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Monday, March 1, 2010

The Brethren of the Coast

But they lie in wait for their own blood; 
They ambush their own lives.
So are the ways of everyone who gains by violence; 
It takes away the life of its possessors.
Proverbs 1:18-19 

The historical Brethren of the Coast were comprised of Protestant French Huguenot, English and Dutch privateers who  during the 1600s operated in the Caribbean against the holdings of the Catholic countries of France and Spain.  Over time, this loose coalition of privateer captains and crews would begin to fracture along national lines, until all that remained of the Brethren were those who discarded the legal fiction of the letters of marque and  preyed on anyone who had the wealth.

At the end of  the Golden Age of Piracy, Caribbean pirate crews established a "Privateer's Republic"  in 1706 that  lasted until 26 July 1718 on what is now the island Nassau, the Bahamas. This was the last of the Caribbean pirate capitols that in a way formed a governmental devil's triangle, the three capitols having been Port Royal, Jamaica, the Island of Tortuga off Hispaniola, and Nassau.

The War of Spanish Succession (1701-1714)  gave privateers the golden opportunity to hone their lethal skills and grow in number.  However, the examples of the mercenary excesses of the various wars of religion that plagued Europe during the 1600s did not go unnoticed.  Governments took note of those skills and hunted down the pirates as enemies of all mankind whenever they grew strong enough to pose a real threat.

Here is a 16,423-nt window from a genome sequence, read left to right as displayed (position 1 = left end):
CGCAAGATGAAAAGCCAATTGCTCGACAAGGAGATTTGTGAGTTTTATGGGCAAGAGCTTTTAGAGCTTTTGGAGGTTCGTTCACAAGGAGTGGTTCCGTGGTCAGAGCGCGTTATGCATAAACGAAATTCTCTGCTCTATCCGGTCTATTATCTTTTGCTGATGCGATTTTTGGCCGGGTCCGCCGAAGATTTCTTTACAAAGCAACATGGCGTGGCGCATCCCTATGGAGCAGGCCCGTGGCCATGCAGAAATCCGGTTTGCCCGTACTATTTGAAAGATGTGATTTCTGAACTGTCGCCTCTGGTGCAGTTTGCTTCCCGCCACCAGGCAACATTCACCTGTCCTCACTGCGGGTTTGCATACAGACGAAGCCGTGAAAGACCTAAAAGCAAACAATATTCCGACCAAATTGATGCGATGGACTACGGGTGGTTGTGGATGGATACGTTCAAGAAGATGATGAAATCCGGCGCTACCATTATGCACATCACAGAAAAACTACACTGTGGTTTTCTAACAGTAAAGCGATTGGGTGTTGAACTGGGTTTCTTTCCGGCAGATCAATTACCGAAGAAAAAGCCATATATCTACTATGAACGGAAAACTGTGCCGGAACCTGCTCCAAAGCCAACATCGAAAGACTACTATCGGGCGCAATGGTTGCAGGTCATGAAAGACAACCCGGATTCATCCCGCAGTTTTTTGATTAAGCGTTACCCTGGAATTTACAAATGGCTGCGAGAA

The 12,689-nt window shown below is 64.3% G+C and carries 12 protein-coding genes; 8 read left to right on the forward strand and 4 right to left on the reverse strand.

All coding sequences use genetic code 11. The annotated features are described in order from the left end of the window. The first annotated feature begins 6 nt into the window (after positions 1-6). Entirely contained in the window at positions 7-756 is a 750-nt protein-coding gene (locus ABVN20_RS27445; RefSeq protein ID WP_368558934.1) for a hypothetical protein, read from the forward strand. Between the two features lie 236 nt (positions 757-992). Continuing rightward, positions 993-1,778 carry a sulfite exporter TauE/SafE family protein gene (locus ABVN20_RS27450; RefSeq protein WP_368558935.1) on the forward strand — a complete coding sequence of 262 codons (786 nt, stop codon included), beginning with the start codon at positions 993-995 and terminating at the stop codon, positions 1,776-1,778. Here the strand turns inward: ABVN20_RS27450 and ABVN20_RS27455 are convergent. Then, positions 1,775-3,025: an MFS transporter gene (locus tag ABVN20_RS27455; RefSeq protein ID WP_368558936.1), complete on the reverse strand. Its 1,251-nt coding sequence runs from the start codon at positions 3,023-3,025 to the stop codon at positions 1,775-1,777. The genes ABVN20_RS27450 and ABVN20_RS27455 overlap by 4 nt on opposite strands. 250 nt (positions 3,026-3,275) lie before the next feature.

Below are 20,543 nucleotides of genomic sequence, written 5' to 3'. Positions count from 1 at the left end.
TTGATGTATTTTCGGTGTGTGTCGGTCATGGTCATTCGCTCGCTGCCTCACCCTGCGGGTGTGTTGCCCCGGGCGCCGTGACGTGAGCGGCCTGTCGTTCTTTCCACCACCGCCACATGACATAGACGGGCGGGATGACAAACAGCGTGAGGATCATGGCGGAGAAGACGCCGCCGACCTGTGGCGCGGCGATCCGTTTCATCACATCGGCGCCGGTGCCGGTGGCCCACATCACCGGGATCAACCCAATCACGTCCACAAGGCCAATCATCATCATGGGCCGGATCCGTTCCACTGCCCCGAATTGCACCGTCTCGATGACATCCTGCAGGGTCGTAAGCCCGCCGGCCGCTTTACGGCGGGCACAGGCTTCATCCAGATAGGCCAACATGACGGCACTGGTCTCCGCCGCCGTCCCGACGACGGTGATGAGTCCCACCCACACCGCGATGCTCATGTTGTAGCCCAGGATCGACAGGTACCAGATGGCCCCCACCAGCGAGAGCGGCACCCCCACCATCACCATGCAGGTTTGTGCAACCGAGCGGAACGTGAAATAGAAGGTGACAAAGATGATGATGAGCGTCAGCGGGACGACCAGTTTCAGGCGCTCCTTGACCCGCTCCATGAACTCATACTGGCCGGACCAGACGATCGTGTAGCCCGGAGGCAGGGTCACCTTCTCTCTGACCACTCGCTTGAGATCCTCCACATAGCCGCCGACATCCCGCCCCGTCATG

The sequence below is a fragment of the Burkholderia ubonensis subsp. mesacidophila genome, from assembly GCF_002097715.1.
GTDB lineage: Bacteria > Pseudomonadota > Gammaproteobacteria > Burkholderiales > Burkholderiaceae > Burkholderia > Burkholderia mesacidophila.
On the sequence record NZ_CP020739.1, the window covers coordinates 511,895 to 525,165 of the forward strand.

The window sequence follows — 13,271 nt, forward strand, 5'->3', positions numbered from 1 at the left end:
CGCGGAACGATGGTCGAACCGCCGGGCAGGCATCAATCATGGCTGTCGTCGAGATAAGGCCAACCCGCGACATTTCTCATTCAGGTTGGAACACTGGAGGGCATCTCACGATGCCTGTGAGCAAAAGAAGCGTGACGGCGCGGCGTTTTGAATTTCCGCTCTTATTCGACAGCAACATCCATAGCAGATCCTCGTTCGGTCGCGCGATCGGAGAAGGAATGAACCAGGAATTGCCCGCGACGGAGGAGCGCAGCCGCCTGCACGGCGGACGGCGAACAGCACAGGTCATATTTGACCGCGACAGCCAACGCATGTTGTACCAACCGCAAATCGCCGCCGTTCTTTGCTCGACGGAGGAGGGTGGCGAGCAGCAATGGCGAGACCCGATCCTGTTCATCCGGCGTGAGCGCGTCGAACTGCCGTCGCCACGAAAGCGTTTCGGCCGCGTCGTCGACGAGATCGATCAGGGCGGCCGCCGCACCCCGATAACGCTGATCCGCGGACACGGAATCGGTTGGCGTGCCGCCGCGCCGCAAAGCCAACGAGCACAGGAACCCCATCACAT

The pirates who called Nassau their home port included the likes of Charles Vane, Edward Teach, a.k.a. Blackbeard, his teacher Benjamin HornigoldCalico Jack Rackham and others,  Rackham's major claims to fame were having the  female pirates  Anne Bonny and Mary Read. among his crew and to have a cay posthumously named after him off Port Royal, Jamaica where the authorities hung his body as a warning to other pirates.

For a brief time, the pirates held control of Nassau with Blackbeard as the first and last Chief Magistrate of the Privateer's Republic.  Queen Anne appointed Woodes Rogers, a famous sea captain and former privateer,  as the first Royal Governor the Bahamas, the only stipulation being that he would have to first take back the Bahamas.  He proved to be both fearless and incorruptible.

On 26 July 1718, Rogers led a military expedition to take back Nassau.  Driven out by Rogers, Blackbeard began his self-destructive wanderings that ended in his death in North Carolina waters. Rackham welshed on a pardon from Rogers and was pursued until his eventual capture off the coast of Jamaica.

Of the pirates who received a pardon, Benjamin Hornigold turned his back on his old ways and instead became a pirate hunter under Rogers.  He died at sea in 1719 during a hurricane, chasing the last of Nassau's pirates.

The Brethren of the Coast did not fade out completely.  They last came to prominence in the early 1800s when Jean Lafitte established pirate settlements on the Louisiana island of Barataria and later at Galveston, Texas. Pursued by the US Navy, Lafitte abandoned his operations in the United States.  Turning to the newly formed  Republic of Colombia, he is supposed to have died in 1823  fighting the Spanish as a privateer. Like Bartholomew Roberts, his body was never recovered.

As a writer, I asked myself, what if the leaders of the Brethren of the Coast had seen the end coming and began to hide their organization so thoroughly that only its mercenary tip was ever visible to the pirate hunters?  What if they had a purpose that went beyond their own time?  Those are some  of the secrets that you will have to read  Black Flag, Black Ship to find out.

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